Historically, individuals afflicted with mental disorders are often misunderstood and mistreated in the Vietnamese culture.
How we define mental disorders matter. Words in the Vietnamese culture often hold cultural connotations beyond definitions and can’t be precisely replicated or are lost in translation. In America, when describing those who have mental illnesses refer to a number of behavioral and psychological disorders that produce a range of mild to severe dysfunctions. In Vietnam, the definition of mental illness, or bệnh tâm thần, refer to those with SEVERE psychiatric disorder and carries with it a negative reference close to "madness." The disorder is defined, not just by how it afflicts the sufferer, but also by how it negatively affects those around the patient, rather than aspects such as curability for the individual. This phrase also carries with it the stereotyped connotation of a wild, unpredictable, and a dangerous person.
Psychiatrists are referred to as bác sĩ tâm thần, which is commonly understood as “doctors who treat madness”—it implies the ridiculousness of those obligated to care for them. Điên and khùng are colloquial terms that are equivalent to “crazy” or “nuts”, and evokes fear and apprehensiveness when used. Unfortunately, these terms are most often used in judgment of individuals who are sufferers of any level of mental disorders—they’re simply “crazy”.
The importance of family cannot be understated or underestimated in the Vietnamese culture. The family is regarded as a fundamental unit of respect and cohesion. Therefore, the good of the family takes precedence over an individual's welfare. In this context, a mentally ill person’s behavior or thoughts are regarded as marks of shame for the immediate and extended family. Although families have the option of taking mentally ill patients to therapy and treatments, instead they are commonly hidden at home in order to prevent familial disgrace.
How is this going to raise awareness of mental disorders within the Asian American community? How is this going to make individuals feel they are gaining support from their own family? Often times, those that open up about their mental illnesses are turned down and called “crazy” and are simply told, “It’s okay it’s just a phase. You’ll get over it.” Feelings of guilt, shame, and weakness inhibit Vietnamese families from admitting mental health problems. If this is the case, how does one vocalize one's feelings without being judged by one's own family members? How does one gain support without rejection?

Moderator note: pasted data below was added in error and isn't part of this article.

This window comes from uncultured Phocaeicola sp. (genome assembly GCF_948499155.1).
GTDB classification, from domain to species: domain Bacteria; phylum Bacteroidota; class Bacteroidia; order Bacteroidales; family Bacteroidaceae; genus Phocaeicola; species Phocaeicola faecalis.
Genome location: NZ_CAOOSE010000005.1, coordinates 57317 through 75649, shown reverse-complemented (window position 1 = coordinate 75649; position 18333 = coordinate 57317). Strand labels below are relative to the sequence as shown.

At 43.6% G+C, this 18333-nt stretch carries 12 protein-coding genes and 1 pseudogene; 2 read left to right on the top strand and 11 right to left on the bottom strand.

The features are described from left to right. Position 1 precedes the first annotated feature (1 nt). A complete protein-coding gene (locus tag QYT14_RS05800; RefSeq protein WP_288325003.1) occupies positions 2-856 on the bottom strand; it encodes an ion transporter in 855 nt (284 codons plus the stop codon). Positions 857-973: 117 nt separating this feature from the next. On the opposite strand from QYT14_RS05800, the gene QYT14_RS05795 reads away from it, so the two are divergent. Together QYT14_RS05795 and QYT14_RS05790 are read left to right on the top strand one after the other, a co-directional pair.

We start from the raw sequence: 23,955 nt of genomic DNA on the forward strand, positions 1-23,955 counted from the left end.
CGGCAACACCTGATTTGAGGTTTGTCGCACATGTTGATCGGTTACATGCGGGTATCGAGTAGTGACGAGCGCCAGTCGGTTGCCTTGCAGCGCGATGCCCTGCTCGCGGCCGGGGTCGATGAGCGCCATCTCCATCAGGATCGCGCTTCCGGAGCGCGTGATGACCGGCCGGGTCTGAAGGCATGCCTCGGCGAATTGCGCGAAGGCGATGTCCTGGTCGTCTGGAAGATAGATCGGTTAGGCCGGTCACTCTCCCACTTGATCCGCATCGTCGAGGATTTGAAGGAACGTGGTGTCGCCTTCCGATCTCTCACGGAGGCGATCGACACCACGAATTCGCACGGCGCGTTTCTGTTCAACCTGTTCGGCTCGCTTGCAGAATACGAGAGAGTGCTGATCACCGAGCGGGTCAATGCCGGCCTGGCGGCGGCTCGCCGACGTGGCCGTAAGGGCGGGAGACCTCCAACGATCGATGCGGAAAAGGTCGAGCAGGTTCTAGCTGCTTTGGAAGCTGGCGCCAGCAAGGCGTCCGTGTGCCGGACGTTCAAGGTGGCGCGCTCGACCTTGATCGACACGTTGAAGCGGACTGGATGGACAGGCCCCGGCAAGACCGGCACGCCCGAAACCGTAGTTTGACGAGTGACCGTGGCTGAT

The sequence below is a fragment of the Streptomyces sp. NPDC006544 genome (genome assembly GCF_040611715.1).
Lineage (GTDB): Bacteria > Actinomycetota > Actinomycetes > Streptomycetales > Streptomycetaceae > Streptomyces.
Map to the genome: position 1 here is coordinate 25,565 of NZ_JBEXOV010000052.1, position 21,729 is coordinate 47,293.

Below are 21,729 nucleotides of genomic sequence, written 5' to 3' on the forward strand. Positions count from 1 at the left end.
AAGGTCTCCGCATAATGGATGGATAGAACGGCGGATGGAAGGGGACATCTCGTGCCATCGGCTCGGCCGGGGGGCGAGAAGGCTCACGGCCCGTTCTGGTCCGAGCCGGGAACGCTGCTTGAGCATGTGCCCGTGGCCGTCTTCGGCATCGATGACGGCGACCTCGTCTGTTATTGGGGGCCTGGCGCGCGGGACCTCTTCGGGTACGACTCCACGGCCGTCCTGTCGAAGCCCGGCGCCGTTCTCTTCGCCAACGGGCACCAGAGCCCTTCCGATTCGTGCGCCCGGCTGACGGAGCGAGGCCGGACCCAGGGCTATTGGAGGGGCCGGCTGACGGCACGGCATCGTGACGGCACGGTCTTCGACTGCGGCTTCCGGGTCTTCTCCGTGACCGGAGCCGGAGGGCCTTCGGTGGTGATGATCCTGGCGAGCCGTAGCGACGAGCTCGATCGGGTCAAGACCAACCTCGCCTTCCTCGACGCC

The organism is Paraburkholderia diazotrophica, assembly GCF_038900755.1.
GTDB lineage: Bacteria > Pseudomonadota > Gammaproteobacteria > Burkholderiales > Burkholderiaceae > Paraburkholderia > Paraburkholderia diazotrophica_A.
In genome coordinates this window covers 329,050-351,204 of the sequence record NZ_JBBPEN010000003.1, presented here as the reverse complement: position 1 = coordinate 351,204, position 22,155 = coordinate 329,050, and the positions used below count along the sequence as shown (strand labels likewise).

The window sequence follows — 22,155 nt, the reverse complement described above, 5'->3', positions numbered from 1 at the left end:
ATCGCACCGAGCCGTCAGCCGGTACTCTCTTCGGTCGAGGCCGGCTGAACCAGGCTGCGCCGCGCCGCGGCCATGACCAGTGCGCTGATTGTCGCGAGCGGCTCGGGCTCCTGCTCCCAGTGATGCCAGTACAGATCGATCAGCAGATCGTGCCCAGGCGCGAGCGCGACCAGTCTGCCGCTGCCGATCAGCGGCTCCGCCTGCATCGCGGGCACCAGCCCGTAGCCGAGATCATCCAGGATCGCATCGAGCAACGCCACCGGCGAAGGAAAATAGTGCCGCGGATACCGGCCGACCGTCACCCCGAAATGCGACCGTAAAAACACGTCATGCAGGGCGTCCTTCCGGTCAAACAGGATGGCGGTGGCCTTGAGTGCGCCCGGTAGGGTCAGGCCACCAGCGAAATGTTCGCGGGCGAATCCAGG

So how are mental illnesses "treated" in Vietnamese households?
Traditional medicine plays an enormous role in the Vietnamese medical system and is often the preferred method of treatment for a variety of illnesses. Traditional healing is more revered over psychiatry because of its long history of integration into the Vietnamese culture. Traditional medicine is seen as more locally accessible, eliminating the cost of care in a health facility or a therapist. There is no stigma attached with going to a traditional healer who treats all diseases with the right remedies as compared to seeing a doctor who only treats mental illnesses.
The Vietnamese attitude towards mental illnesses are multifaceted and complex. Social responses to them depend on a variety of factors such as the type of disorder, its negative impact, as well as cultural concepts and assumptions about the illness. Concepts of mental illness are influenced by values, religion, and the social context. Stigma is highly interwoven with mental disorders in the Vietnamese culture, especially within the family. Suppressed emotions, family burdens, and inaccessibility of mental health resources are only some outcomes of this stigma. It is such a big issue within the Vietnamese American community—not only the concept of mental disorders, but the perpetuation of the stigmas that go along with it—and it needs to be brought to light.
Many Vietnamese Americans live their day-to-day lives dealing with anxiety, depression, personality disorders, eating disorders, and bipolar mood disorders. It is not okay that those who suffer with mental illnesses to be restrained from giving a voice to their reality—a reality that many people refuse to openly witness or learn about.
If you or someone you know needs support or intervention, please reach out to these resources for further information and help:
National Suicide Prevention Lifeline: 1-800-273-8255
Substance Abuse and Mental Health Services Administration Treatment (SAMHSA): 1-800-662-4357
For places within the San Jose, CA area:
NAMI Santa Clara County (Non-profit organization)
Momentum for Mental Health (mental health service)
ACT for Mental Health (mental health clinic)
Mental Health Urgent Care (mental health clinic)
REACH (mental health service)
Narvaez Mental Health (mental health clinic)
San Jose Behavioral Health (addiction treatment center)
Alum Rock Counseling Center (youth social services)
Crestwood Behavioral Health (wellness center)
Gardner Health Center (medical center)
Good Samaritan Behavioral Health (mental health services)
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With her driving passion of health sciences, Jullianne aims to provide service, research, and education towards Asian-American communities in order to close the gap of health disparities that people of color face. She has worked alongside physicians and surgeons in the San Joaquin County as a Decision Medicine Intern, and has worked closely with the Vietnamese-American community in the Bay Area to raise awareness about unspoken diseases as a Community Health Outreach Intern at the Asian Liver Center of Stanford University. As an aspiring Physician Assistant with a concentrated service within the Asian-American community, Jullianne hopes to discuss and expose the unspoken diseases and health issues that do not create dialogue within the Vietnamese household and community.